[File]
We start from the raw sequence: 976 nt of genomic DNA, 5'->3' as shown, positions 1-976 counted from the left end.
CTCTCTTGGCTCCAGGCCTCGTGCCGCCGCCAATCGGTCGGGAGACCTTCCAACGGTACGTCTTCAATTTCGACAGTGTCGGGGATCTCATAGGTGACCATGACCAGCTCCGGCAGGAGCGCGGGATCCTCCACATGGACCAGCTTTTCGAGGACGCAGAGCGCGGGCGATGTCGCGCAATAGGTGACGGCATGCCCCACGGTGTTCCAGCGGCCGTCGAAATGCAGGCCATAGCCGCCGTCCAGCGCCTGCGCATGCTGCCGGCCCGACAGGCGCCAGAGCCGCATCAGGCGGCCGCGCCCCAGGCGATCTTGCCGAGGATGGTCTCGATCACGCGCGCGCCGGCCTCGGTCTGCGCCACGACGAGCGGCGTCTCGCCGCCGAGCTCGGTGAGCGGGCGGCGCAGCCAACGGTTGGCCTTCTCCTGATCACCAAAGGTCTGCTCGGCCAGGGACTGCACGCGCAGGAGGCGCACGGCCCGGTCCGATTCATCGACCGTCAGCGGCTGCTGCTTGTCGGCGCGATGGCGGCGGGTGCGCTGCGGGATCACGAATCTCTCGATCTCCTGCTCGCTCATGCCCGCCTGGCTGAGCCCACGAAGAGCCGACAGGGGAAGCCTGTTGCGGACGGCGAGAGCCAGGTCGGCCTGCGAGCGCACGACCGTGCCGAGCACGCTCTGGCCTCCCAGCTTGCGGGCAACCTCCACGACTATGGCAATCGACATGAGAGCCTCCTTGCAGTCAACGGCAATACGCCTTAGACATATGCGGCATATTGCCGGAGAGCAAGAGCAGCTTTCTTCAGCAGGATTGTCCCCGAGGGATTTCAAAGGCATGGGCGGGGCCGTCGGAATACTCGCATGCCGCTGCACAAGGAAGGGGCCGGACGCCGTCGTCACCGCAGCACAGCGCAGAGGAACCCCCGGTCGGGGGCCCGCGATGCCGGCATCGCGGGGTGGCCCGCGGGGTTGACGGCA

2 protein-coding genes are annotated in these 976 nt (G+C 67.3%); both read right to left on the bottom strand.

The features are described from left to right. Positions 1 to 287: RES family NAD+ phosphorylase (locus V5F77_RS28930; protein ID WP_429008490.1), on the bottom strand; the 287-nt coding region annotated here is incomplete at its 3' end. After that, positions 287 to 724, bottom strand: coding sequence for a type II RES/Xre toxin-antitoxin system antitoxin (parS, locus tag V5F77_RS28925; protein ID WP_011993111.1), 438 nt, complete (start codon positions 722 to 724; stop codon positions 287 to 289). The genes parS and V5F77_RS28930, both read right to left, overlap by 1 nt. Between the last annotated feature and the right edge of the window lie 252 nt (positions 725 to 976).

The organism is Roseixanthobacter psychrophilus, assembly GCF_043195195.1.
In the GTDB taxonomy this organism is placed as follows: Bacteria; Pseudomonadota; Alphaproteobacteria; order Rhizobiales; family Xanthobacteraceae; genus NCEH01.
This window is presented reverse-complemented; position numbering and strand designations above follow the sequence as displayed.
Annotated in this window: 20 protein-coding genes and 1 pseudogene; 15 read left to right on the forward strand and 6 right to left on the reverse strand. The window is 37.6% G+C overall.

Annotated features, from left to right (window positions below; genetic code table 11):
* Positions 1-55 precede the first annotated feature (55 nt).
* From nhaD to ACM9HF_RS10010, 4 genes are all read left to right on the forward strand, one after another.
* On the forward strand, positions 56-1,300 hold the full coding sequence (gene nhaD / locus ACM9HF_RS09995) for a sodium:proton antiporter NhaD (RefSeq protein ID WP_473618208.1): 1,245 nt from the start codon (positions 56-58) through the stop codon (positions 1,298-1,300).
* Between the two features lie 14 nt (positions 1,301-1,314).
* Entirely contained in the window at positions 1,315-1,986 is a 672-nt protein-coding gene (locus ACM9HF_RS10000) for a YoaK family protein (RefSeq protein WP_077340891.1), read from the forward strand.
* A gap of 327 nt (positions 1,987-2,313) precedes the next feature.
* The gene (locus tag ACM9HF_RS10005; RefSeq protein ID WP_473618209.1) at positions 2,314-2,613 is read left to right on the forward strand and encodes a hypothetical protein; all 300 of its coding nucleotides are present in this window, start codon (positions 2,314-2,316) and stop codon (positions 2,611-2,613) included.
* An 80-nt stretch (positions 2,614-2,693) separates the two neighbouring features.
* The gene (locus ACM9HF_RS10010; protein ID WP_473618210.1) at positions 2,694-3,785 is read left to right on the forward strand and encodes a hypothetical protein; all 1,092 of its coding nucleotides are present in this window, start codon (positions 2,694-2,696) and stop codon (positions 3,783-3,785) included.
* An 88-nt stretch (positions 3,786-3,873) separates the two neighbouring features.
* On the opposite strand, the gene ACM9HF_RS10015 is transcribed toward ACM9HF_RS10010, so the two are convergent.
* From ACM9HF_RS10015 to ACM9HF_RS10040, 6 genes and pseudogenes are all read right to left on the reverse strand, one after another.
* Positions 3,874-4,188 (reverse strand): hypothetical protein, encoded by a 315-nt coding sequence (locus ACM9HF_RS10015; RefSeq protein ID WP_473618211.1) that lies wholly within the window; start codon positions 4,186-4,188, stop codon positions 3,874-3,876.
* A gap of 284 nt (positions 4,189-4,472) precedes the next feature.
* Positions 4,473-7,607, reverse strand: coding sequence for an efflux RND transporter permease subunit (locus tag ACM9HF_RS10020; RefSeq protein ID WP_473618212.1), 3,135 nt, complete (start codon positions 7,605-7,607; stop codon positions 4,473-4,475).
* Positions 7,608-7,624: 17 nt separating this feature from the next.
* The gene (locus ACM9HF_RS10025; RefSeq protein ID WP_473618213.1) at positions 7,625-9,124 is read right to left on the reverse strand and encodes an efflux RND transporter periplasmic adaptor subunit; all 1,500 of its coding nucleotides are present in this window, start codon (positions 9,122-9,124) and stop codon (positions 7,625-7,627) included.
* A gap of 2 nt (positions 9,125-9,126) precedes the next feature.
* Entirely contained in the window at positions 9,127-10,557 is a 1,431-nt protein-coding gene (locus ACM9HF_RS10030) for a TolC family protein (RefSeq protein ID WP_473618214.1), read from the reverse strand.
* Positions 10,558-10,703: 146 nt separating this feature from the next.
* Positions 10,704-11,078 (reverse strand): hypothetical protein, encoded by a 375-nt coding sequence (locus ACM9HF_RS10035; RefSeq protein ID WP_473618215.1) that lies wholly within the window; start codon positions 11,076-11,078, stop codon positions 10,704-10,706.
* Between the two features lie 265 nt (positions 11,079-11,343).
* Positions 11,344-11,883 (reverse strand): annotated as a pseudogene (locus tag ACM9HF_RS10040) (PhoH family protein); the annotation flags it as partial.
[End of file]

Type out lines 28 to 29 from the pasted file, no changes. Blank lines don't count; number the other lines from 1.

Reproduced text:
* Entirely contained in the window at positions 9,127-10,557 is a 1,431-nt protein-coding gene (locus ACM9HF_RS10030) for a TolC family protein (RefSeq protein ID WP_473618214.1), read from the reverse strand.
* Positions 10,558-10,703: 146 nt separating this feature from the next.